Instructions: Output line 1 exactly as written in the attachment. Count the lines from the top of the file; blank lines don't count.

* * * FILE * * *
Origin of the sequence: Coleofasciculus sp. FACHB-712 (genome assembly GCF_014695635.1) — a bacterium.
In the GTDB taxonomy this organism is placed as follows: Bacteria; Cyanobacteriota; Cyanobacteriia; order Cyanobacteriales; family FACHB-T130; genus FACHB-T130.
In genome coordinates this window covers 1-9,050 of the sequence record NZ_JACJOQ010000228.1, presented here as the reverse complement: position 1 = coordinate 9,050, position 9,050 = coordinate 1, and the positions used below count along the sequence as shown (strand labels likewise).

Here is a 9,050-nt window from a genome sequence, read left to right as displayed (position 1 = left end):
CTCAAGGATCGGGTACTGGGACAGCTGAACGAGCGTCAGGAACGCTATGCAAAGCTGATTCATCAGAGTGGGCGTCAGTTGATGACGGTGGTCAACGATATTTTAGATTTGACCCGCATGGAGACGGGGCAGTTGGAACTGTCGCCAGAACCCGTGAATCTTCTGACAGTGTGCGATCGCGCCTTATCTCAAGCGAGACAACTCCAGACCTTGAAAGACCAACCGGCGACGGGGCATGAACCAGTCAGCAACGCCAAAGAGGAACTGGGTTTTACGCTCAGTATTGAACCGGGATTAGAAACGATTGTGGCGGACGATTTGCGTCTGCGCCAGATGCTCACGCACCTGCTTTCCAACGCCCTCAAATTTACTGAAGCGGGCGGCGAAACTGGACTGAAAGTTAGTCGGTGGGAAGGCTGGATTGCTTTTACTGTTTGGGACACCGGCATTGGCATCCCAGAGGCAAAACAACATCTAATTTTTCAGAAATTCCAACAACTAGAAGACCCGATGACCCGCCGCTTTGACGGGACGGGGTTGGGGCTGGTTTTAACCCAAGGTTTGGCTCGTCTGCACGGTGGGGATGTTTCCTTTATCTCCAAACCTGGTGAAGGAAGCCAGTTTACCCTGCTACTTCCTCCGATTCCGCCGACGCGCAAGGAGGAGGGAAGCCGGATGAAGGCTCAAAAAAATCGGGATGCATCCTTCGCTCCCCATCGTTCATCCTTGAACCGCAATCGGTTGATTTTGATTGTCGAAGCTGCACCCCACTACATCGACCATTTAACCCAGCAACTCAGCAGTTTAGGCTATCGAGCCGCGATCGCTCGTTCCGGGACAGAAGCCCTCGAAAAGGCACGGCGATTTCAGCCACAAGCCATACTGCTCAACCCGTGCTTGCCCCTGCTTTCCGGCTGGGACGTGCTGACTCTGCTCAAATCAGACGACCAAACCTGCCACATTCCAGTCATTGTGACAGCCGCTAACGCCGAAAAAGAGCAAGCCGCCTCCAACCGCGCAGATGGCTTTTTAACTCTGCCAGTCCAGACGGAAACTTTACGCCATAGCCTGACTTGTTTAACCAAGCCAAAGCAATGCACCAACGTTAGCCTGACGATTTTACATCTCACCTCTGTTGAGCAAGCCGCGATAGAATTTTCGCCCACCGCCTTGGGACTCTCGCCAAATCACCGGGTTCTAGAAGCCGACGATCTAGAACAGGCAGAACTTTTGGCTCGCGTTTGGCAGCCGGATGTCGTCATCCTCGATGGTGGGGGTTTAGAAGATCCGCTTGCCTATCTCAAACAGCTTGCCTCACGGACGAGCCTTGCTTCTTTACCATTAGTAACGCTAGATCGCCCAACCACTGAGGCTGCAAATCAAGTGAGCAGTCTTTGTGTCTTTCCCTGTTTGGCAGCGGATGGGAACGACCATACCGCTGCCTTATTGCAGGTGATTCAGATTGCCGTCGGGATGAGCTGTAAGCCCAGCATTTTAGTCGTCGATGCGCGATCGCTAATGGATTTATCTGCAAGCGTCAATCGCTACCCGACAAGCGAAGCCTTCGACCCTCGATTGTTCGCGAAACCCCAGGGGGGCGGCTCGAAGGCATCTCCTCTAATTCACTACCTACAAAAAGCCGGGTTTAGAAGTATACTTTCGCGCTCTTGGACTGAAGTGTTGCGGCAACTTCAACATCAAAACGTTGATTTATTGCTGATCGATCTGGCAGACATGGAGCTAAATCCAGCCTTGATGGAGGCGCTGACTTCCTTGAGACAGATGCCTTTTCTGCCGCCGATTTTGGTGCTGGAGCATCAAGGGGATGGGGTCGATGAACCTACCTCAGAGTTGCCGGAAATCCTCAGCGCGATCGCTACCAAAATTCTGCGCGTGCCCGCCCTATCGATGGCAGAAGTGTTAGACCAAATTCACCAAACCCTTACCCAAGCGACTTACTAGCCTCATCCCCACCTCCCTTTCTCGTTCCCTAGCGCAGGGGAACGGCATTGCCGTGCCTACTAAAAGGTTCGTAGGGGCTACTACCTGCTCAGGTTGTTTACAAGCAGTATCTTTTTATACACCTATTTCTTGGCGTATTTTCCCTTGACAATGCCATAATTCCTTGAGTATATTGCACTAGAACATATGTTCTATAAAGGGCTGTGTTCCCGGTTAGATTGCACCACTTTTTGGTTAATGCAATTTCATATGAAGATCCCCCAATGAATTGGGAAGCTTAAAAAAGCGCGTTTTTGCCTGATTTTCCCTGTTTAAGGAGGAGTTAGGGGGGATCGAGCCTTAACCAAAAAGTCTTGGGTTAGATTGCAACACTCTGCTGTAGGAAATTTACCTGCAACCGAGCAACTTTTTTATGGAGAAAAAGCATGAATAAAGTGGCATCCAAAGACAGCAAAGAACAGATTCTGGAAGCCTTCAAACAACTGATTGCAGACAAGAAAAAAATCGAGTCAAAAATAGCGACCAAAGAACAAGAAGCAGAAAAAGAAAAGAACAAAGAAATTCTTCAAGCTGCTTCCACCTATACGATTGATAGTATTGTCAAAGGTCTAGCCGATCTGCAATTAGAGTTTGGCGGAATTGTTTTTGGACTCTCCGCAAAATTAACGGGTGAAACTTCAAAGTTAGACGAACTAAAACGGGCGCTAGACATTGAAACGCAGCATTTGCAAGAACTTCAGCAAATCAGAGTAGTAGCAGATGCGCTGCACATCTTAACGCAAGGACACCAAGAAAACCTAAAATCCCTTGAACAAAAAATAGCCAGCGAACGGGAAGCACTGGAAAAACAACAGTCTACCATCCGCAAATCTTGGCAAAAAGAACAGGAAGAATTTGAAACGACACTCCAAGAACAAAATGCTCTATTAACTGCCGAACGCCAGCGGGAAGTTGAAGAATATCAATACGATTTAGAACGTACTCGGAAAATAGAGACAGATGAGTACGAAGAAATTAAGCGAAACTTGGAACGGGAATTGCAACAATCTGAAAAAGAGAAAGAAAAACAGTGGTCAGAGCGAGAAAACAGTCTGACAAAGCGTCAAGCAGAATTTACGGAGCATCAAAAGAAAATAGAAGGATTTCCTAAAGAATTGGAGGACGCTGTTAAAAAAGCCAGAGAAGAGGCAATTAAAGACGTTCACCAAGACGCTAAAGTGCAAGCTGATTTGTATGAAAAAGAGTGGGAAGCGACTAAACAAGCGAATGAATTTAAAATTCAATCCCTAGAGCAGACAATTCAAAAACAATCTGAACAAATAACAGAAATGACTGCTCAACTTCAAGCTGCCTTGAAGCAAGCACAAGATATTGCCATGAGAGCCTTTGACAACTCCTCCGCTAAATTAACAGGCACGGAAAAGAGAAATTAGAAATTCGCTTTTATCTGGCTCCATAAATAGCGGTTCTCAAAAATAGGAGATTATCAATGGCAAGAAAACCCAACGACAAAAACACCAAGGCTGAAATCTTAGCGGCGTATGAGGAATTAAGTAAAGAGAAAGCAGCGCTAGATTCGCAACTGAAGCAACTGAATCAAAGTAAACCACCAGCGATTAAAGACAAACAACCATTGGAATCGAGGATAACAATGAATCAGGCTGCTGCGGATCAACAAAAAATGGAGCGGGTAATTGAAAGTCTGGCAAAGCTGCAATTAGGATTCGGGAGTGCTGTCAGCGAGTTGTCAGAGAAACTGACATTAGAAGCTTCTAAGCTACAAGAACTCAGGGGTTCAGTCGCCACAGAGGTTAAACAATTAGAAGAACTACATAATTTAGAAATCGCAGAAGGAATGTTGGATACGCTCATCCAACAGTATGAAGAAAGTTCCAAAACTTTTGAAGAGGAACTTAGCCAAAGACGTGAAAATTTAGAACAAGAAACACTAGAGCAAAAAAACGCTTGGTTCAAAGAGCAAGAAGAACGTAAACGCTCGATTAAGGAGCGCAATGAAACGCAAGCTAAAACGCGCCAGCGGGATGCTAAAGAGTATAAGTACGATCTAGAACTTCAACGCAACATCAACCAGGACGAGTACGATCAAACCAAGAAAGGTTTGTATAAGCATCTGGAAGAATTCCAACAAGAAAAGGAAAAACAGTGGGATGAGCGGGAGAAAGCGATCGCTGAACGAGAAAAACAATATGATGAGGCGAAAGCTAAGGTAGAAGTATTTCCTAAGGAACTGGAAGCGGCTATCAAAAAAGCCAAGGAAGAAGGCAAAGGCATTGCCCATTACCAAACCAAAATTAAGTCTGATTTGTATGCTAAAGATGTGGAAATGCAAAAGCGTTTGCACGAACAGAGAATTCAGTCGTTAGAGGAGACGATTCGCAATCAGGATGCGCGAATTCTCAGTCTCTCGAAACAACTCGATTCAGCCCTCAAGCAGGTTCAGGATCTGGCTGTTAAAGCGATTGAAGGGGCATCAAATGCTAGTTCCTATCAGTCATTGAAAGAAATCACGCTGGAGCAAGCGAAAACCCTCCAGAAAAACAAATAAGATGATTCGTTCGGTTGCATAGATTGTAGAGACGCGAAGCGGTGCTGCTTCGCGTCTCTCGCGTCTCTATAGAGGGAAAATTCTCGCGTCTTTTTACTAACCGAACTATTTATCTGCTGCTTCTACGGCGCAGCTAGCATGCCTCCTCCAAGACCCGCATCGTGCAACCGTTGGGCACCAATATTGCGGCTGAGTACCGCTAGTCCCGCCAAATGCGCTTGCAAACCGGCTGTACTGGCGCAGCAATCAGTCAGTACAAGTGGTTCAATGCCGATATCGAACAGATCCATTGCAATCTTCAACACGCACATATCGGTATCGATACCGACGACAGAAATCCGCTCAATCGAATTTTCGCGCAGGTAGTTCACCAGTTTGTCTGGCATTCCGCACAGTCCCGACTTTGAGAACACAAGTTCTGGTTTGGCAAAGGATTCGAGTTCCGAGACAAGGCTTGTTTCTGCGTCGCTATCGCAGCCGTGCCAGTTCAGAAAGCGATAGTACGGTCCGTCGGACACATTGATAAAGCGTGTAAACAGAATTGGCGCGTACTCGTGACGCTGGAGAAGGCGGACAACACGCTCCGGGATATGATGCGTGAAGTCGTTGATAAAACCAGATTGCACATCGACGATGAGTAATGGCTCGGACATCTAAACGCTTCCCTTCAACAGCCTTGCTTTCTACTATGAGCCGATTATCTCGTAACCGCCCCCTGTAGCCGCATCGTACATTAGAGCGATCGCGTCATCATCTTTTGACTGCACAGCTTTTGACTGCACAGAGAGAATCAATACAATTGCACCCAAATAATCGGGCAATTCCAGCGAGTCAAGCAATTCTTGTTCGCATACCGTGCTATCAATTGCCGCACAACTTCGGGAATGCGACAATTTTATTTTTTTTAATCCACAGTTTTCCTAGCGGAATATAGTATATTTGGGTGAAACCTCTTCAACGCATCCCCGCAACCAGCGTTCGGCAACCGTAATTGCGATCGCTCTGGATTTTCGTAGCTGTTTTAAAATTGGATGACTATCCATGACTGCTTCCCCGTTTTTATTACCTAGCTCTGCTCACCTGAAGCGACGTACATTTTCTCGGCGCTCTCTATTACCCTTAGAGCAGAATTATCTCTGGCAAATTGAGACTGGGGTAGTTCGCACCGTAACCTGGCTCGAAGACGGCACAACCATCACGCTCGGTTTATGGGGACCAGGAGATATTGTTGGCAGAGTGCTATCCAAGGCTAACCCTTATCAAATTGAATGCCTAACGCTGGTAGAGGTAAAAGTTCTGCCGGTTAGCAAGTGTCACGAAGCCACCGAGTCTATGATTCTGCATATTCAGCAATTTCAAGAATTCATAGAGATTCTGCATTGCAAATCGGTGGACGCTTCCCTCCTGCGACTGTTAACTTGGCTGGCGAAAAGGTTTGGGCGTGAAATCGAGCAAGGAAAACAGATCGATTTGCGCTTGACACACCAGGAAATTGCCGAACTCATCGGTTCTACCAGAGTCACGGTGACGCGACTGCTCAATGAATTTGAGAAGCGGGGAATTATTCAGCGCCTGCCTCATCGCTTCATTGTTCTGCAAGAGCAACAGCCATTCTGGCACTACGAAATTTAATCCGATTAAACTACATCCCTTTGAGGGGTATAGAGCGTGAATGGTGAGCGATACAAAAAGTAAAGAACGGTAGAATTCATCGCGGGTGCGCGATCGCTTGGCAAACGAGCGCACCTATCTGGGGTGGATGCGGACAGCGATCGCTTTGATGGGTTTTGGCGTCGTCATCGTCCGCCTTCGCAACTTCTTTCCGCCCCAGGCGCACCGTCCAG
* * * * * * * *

Origin of the sequence: Coleofasciculus sp. FACHB-712 (genome assembly GCF_014695635.1) — a bacterium.